And so emotional spending is another serious way in which the pandemic poses a threat to our financial wellbeing. Feelings of boredom, loneliness and anxiety have swelled, with many left without the coping strategies that they normally use to assuage those feelings – things like meeting friends, going to the gym, or just a hug. “Emotional spending is actually one of few coping strategies available to people during a time of national stress,” says Dr Seddon. When the arrival of a parcel is the only dopamine hit you’re getting amid a sea of Zoom calls and bleak news updates, it’s easy to see how our bank balances are being depleted as we try to manage our emotions.
In addition to these internal processes, never before have we been faced with more opportunities to spend without needing to leave the sofa. As businesses have conducted a massive pivot to online, their marketing budgets have followed, leaving us bombarded with consumer communications, offers and ways to pay at a time when life is overwhelming enough. Many people in my Instagram community tell me that they managed to save or pay off debt during the first months of lockdown but, as the pandemic has dragged on, have found their resolve wavering as they feel pressure to “keep the economy going” or to somehow compensate for the time they’ve missed.
Growing up, our brains develop a ‘soothing system’ that helps us to respond to difficult emotions and to feel safe and calm. It helps us to generate ways of coping but the problem is that our brains are hard-wired to take decisions that benefit us in the short term but may make things worse in the long run.
Dr Eleanor Seddon
“At first I was spending hardly anything, but now I feel like I can’t stop,” one woman tells me confidentially. “I feel like we’ve been through so much that I deserve to make up for lost time, but I’m also really nervous about my job security, which makes me feel guilty for spending.”
“I’ve just started using my credit card again after having paid it off, I’m so annoyed at myself,” says another.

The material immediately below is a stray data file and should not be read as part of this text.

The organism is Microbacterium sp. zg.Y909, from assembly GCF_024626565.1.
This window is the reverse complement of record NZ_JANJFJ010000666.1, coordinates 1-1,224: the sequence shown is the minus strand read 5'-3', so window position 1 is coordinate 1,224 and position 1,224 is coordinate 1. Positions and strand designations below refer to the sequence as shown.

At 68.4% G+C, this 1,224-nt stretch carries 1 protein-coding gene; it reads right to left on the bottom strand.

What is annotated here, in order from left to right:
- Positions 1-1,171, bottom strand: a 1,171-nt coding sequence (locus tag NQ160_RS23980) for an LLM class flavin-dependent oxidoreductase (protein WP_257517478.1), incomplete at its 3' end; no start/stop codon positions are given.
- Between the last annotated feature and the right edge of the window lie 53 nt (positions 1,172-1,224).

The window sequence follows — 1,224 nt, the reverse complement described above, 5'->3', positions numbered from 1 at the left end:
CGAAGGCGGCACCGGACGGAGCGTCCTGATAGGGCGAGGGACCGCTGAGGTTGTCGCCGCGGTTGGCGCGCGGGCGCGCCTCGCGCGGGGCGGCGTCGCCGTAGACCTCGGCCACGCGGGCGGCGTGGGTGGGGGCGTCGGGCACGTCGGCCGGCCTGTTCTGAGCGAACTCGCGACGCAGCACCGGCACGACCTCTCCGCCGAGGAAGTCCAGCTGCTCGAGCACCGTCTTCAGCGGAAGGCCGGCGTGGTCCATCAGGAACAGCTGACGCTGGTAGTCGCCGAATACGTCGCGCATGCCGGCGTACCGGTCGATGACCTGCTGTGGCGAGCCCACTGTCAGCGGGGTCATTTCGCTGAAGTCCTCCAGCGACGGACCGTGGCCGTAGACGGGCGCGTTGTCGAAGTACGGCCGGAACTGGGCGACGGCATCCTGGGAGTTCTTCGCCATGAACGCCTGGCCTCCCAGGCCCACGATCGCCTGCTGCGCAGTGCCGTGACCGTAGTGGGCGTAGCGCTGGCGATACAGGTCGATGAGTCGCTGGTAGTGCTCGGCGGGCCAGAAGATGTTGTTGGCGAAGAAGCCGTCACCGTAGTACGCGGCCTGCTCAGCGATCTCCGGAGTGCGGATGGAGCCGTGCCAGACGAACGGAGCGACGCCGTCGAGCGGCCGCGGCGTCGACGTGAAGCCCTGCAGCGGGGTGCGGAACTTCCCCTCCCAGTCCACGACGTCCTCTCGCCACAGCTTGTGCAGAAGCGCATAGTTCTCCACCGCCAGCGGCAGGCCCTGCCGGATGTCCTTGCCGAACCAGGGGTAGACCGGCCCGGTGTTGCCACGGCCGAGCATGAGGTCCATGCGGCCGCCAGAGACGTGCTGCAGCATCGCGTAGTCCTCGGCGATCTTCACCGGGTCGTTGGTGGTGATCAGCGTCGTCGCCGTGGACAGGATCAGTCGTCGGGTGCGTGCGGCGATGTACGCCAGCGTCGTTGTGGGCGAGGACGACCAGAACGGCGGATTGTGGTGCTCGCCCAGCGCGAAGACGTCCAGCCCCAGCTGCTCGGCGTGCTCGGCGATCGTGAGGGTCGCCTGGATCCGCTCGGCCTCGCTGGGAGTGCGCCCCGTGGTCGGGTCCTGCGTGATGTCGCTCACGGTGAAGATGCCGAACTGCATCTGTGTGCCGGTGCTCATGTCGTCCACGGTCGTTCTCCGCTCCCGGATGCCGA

Others still describe saving every penny in an anxious attempt to safeguard against income loss but feeling that they’ve left it too late – another way in which money worries can tip the equilibrium of our sense of wellbeing.
Much of this pandemic, and also our broader social and political landscape, is out of our control, but in order to protect and promote our own wellbeing – both financial and general – we need to focus on what we can influence: our own behaviour and how we respond to certain triggers.
“Generating alternative ways of managing distress is one way that we can reduce emotional spending so that it doesn’t become (or remain) your only way of responding to difficult emotions,” recommends Dr Seddon. “Creating a personal list or toolkit with things like exercise, listening to podcasts, yoga and meditation is a great idea, so that you have some strategies that you can easily access instead of spending money.”
At the same time, it’s important that we are able to practise mindful spending if we want to create and sustain a more peaceful relationship with money, because we can’t simply opt out of managing money or making financial transactions altogether. The biggest gift we can give ourselves when it comes to spending consciously is time. Time to decide, time to consider, time to save for the things that we want. Marketers want us to make decisions quickly, which is why we’re served time-restricted offers and options to pay later, but sleeping on a purchasing decision is one of the best financial moves that you can make. We can also add in ‘circuit-breaker’ questions to our shopping experiences, such as ‘Do I really need or want this?’, ‘Have I already got something similar?’ or ‘Can I afford it?’ in order to break that vicious cycle of emotional spending that’s so detrimental to our wellbeing.
Although a key part of financial wellbeing, overcoming emotional spending is not the only way that we can get more financially ‘fit’. Coming to terms with past mistakes, opening up to those close to us about money and overcoming any shame that we feel is vital, while living with a budget is also an important part of looking after ourselves. Financial self-care is your key to wellbeing – don’t neglect it.
If you find yourself completely consumed with worry about your finances, or are concerned that it’s significantly affecting your mental health, you can reach out to your GP, to a money charity like StepChange, or to Samaritans on 116 123.